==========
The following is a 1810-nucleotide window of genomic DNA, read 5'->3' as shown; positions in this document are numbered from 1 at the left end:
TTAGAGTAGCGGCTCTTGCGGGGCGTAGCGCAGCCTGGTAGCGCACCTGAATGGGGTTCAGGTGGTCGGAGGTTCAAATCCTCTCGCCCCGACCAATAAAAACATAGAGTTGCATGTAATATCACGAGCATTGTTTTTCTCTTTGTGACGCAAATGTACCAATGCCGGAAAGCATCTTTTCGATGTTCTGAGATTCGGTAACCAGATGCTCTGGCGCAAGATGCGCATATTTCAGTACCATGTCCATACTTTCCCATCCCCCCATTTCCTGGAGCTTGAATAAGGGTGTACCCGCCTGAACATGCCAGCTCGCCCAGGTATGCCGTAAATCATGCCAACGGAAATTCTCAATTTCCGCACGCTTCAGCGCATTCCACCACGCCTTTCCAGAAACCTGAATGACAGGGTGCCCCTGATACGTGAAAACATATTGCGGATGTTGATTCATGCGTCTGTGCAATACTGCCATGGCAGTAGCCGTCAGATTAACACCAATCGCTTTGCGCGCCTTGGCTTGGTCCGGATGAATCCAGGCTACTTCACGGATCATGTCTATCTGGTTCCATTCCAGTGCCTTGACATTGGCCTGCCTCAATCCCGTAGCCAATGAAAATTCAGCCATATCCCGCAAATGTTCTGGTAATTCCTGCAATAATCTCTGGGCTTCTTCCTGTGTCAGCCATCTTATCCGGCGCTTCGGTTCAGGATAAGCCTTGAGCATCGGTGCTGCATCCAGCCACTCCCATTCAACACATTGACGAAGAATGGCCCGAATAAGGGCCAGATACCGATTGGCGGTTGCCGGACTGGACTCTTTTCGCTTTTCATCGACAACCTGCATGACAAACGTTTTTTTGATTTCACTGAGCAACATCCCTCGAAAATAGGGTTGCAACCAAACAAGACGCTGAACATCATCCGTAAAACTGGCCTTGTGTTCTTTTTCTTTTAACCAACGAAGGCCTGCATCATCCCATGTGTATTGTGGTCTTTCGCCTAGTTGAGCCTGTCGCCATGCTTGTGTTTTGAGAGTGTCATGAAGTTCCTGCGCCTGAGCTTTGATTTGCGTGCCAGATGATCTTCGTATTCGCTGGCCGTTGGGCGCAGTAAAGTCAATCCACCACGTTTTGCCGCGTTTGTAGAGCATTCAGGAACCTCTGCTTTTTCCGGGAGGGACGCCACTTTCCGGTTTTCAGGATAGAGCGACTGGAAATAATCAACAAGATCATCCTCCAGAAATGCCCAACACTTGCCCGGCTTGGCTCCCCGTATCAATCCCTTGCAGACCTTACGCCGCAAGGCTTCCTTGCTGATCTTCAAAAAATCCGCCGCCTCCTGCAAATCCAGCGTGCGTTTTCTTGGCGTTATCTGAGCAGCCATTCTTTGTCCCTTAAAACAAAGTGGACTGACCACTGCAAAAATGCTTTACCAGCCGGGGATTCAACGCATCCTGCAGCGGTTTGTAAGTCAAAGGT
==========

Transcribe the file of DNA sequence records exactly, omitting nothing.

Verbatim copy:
The following is a 1810-nucleotide window of genomic DNA, read 5'->3' as shown; positions in this document are numbered from 1 at the left end:
TTAGAGTAGCGGCTCTTGCGGGGCGTAGCGCAGCCTGGTAGCGCACCTGAATGGGGTTCAGGTGGTCGGAGGTTCAAATCCTCTCGCCCCGACCAATAAAAACATAGAGTTGCATGTAATATCACGAGCATTGTTTTTCTCTTTGTGACGCAAATGTACCAATGCCGGAAAGCATCTTTTCGATGTTCTGAGATTCGGTAACCAGATGCTCTGGCGCAAGATGCGCATATTTCAGTACCATGTCCATACTTTCCCATCCCCCCATTTCCTGGAGCTTGAATAAGGGTGTACCCGCCTGAACATGCCAGCTCGCCCAGGTATGCCGTAAATCATGCCAACGGAAATTCTCAATTTCCGCACGCTTCAGCGCATTCCACCACGCCTTTCCAGAAACCTGAATGACAGGGTGCCCCTGATACGTGAAAACATATTGCGGATGTTGATTCATGCGTCTGTGCAATACTGCCATGGCAGTAGCCGTCAGATTAACACCAATCGCTTTGCGCGCCTTGGCTTGGTCCGGATGAATCCAGGCTACTTCACGGATCATGTCTATCTGGTTCCATTCCAGTGCCTTGACATTGGCCTGCCTCAATCCCGTAGCCAATGAAAATTCAGCCATATCCCGCAAATGTTCTGGTAATTCCTGCAATAATCTCTGGGCTTCTTCCTGTGTCAGCCATCTTATCCGGCGCTTCGGTTCAGGATAAGCCTTGAGCATCGGTGCTGCATCCAGCCACTCCCATTCAACACATTGACGAAGAATGGCCCGAATAAGGGCCAGATACCGATTGGCGGTTGCCGGACTGGACTCTTTTCGCTTTTCATCGACAACCTGCATGACAAACGTTTTTTTGATTTCACTGAGCAACATCCCTCGAAAATAGGGTTGCAACCAAACAAGACGCTGAACATCATCCGTAAAACTGGCCTTGTGTTCTTTTTCTTTTAACCAACGAAGGCCTGCATCATCCCATGTGTATTGTGGTCTTTCGCCTAGTTGAGCCTGTCGCCATGCTTGTGTTTTGAGAGTGTCATGAAGTTCCTGCGCCTGAGCTTTGATTTGCGTGCCAGATGATCTTCGTATTCGCTGGCCGTTGGGCGCAGTAAAGTCAATCCACCACGTTTTGCCGCGTTTGTAGAGCATTCAGGAACCTCTGCTTTTTCCGGGAGGGACGCCACTTTCCGGTTTTCAGGATAGAGCGACTGGAAATAATCAACAAGATCATCCTCCAGAAATGCCCAACACTTGCCCGGCTTGGCTCCCCGTATCAATCCCTTGCAGACCTTACGCCGCAAGGCTTCCTTGCTGATCTTCAAAAAATCCGCCGCCTCCTGCAAATCCAGCGTGCGTTTTCTTGGCGTTATCTGAGCAGCCATTCTTTGTCCCTTAAAACAAAGTGGACTGACCACTGCAAAAATGCTTTACCAGCCGGGGATTCAACGCATCCTGCAGCGGTTTGTAAGTCAAAGGT